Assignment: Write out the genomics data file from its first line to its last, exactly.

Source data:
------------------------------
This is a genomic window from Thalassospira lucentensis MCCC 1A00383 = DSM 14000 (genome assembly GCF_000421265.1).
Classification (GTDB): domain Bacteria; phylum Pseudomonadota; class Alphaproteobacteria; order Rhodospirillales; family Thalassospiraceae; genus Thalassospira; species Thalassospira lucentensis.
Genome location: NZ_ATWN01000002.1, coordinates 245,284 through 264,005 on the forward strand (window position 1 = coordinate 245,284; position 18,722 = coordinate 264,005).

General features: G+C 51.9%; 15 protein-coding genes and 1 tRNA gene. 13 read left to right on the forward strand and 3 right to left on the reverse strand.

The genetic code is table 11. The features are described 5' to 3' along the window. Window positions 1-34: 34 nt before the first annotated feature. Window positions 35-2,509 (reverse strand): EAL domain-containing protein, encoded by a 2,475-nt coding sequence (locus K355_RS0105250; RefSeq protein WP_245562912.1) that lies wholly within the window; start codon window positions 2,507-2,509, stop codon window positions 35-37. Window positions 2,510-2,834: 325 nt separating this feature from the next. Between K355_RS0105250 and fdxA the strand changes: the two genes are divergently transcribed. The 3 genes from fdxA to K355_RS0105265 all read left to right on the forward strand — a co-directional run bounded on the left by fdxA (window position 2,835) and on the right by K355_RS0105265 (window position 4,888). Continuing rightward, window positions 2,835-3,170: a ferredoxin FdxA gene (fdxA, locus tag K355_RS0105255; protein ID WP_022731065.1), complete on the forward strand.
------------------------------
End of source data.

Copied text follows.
This is a genomic window from Thalassospira lucentensis MCCC 1A00383 = DSM 14000 (genome assembly GCF_000421265.1).
Classification (GTDB): domain Bacteria; phylum Pseudomonadota; class Alphaproteobacteria; order Rhodospirillales; family Thalassospiraceae; genus Thalassospira; species Thalassospira lucentensis.
Genome location: NZ_ATWN01000002.1, coordinates 245,284 through 264,005 on the forward strand (window position 1 = coordinate 245,284; position 18,722 = coordinate 264,005).

General features: G+C 51.9%; 15 protein-coding genes and 1 tRNA gene. 13 read left to right on the forward strand and 3 right to left on the reverse strand.

The genetic code is table 11. The features are described 5' to 3' along the window. Window positions 1-34: 34 nt before the first annotated feature. Window positions 35-2,509 (reverse strand): EAL domain-containing protein, encoded by a 2,475-nt coding sequence (locus K355_RS0105250; RefSeq protein WP_245562912.1) that lies wholly within the window; start codon window positions 2,507-2,509, stop codon window positions 35-37. Window positions 2,510-2,834: 325 nt separating this feature from the next. Between K355_RS0105250 and fdxA the strand changes: the two genes are divergently transcribed. The 3 genes from fdxA to K355_RS0105265 all read left to right on the forward strand — a co-directional run bounded on the left by fdxA (window position 2,835) and on the right by K355_RS0105265 (window position 4,888). Continuing rightward, window positions 2,835-3,170: a ferredoxin FdxA gene (fdxA, locus tag K355_RS0105255; protein ID WP_022731065.1), complete on the forward strand.